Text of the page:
Drone club uses mind control feature

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Drone club uses mind control feature

This spring, the drone club tested a mind control system, which it will continue to improve this fall.

This spring, the drone club tested a mind control system, which it will continue to improve this fall.

Courtesy of Nick Kiraly

This spring, the drone club tested a mind control system, which it will continue to improve this fall.

Courtesy of Nick Kiraly

Courtesy of Nick Kiraly

This spring, the drone club tested a mind control system, which it will continue to improve this fall.

Alexandra Radovic, Editor-in-Chief

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The drone club tested a new mind control program at a technology conference in West Virginia this spring.

The I EEE Region 2 conference at West Virginia University included several other colleges, but drone club president Nick Kiraly said AACC had a noticeably small group of three in comparison to other schools, which raised the stakes for the premier of mind control presentation.

During the presentation, the team displayed the new technology they’ve been testing which uses a headset to read a participants thoughts. As a reaction to those thoughts, a coded computer communicates a designated action to the drone.

“We teach the computer to communicate to the drone,” Drone Club President Nick Kiraly said. “The human is thinking of something, the headset is picking it up, saying ‘Oh I know what this is cause you told me … you’ve trained me on what this is. Then it sends it to the computer, which says ‘Ok, I know what this is and I know what the drone needs it to be to understand, then it converts it.”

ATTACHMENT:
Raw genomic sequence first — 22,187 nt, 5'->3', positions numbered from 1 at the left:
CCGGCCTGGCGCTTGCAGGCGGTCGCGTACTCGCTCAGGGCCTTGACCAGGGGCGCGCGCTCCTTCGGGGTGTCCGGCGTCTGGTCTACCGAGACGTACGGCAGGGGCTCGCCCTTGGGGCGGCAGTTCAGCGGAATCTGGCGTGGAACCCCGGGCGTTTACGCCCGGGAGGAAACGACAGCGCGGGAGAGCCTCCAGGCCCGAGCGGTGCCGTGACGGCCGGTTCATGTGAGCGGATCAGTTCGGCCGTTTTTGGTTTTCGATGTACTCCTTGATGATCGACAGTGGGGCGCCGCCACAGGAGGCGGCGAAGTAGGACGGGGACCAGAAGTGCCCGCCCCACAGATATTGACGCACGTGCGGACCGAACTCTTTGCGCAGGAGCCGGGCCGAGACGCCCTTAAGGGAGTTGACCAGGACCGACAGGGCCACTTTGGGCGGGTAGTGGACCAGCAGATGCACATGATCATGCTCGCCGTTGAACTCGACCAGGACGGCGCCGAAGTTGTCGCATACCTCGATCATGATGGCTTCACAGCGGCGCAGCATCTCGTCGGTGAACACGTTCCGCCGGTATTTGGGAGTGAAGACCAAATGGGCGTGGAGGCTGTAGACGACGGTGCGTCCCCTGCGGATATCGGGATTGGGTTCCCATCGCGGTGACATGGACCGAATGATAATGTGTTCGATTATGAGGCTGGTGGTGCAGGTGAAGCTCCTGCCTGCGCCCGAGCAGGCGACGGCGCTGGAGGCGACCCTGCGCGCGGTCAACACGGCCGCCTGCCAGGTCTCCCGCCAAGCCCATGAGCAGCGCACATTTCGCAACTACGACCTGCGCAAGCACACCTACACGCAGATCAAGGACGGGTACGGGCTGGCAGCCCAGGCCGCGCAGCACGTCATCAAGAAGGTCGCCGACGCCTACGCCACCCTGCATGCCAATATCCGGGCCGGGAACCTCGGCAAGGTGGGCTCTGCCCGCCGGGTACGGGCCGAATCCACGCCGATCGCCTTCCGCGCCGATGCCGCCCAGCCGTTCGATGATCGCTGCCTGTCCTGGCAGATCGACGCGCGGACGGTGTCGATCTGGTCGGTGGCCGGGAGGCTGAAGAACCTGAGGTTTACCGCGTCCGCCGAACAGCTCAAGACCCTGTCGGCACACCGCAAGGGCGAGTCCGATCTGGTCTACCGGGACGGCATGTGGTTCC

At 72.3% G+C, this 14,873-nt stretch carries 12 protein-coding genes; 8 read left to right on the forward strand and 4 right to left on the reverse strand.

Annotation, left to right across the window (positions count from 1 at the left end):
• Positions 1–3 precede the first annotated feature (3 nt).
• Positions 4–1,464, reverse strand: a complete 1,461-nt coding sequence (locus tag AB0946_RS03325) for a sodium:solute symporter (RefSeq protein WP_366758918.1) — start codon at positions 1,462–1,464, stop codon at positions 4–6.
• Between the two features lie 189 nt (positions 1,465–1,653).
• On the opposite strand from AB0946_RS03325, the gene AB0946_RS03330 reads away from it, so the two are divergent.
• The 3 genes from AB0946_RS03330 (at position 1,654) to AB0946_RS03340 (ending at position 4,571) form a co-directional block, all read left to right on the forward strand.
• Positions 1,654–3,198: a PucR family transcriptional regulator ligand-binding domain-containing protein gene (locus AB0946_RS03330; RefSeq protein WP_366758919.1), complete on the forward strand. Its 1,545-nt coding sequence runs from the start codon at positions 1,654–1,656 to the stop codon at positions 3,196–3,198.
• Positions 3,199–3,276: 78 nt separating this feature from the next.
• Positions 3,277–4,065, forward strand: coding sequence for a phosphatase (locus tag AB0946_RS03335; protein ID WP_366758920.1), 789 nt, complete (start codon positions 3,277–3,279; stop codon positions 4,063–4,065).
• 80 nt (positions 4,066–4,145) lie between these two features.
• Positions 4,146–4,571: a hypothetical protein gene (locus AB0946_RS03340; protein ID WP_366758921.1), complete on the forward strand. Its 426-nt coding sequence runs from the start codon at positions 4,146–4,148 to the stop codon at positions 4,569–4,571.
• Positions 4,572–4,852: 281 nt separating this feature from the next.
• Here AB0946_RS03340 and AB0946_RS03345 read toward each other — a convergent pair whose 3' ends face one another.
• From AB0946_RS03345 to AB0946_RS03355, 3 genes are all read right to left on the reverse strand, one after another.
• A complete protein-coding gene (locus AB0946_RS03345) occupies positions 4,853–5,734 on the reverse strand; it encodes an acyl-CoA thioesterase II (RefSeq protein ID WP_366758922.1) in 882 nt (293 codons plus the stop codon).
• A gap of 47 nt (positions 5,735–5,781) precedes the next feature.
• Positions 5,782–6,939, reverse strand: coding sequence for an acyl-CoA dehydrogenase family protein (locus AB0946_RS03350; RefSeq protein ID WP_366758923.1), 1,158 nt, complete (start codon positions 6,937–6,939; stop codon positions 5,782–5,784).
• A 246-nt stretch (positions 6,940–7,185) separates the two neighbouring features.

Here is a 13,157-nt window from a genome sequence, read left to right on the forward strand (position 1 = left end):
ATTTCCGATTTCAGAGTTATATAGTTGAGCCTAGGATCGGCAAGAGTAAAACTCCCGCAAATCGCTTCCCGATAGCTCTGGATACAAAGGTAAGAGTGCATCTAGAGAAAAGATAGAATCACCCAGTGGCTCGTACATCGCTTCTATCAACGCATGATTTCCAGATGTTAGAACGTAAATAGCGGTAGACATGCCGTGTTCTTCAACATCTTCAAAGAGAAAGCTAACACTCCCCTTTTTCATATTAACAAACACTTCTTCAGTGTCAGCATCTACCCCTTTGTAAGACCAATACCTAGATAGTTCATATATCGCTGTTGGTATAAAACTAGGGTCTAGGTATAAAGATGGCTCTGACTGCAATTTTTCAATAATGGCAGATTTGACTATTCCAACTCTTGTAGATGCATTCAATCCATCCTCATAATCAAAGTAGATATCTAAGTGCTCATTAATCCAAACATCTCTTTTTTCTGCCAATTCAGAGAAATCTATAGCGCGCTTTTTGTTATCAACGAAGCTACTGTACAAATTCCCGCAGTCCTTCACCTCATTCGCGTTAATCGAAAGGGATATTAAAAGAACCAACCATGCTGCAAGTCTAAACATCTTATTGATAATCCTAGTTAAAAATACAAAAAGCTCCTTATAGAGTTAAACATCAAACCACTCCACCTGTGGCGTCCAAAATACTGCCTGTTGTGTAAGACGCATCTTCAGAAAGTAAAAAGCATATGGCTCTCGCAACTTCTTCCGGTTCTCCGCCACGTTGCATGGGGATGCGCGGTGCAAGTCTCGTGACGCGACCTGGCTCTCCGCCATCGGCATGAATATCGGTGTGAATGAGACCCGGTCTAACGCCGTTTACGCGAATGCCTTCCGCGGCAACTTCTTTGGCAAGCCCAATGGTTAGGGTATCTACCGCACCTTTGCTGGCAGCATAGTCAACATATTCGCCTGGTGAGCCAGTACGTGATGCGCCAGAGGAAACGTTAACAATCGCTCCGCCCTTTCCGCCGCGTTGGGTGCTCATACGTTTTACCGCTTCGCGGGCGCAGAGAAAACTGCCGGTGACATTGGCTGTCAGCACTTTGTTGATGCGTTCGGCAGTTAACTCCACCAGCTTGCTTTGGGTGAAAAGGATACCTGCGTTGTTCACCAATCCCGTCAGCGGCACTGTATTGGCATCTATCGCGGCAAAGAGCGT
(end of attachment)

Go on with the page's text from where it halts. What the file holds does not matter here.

According to Kiraly, the headset users wear is an Electrocardiogram, which picks up electromagnetic pulses and reads signals from brain activity in a certain region of the brain and record it.

Kiraly explained that each user has unique thoughts, so in order to program the computer with the correct commands it must take a baseline meaning reading of what the mind looks like at rest and train the headset to understand what each thought transfers to.

For example, “Your forward thought could be the mountains … peaceful … and my forward thought could be the city,” Kiraly said. “It doesn’t matter, as long as you teach the computer that that’s what that means.”

Although Kiraly said the team is still improving Java codes, “the language of the machine,” to connect the computer to drone, he said the club learned a lot from the other colleges at the conference.

“It was a great opportunity for us to network with other undergraduates in the field and see the work they’re doing, and we were able to practice job skills in an encouraging environment,” club member Eli Dorland said.

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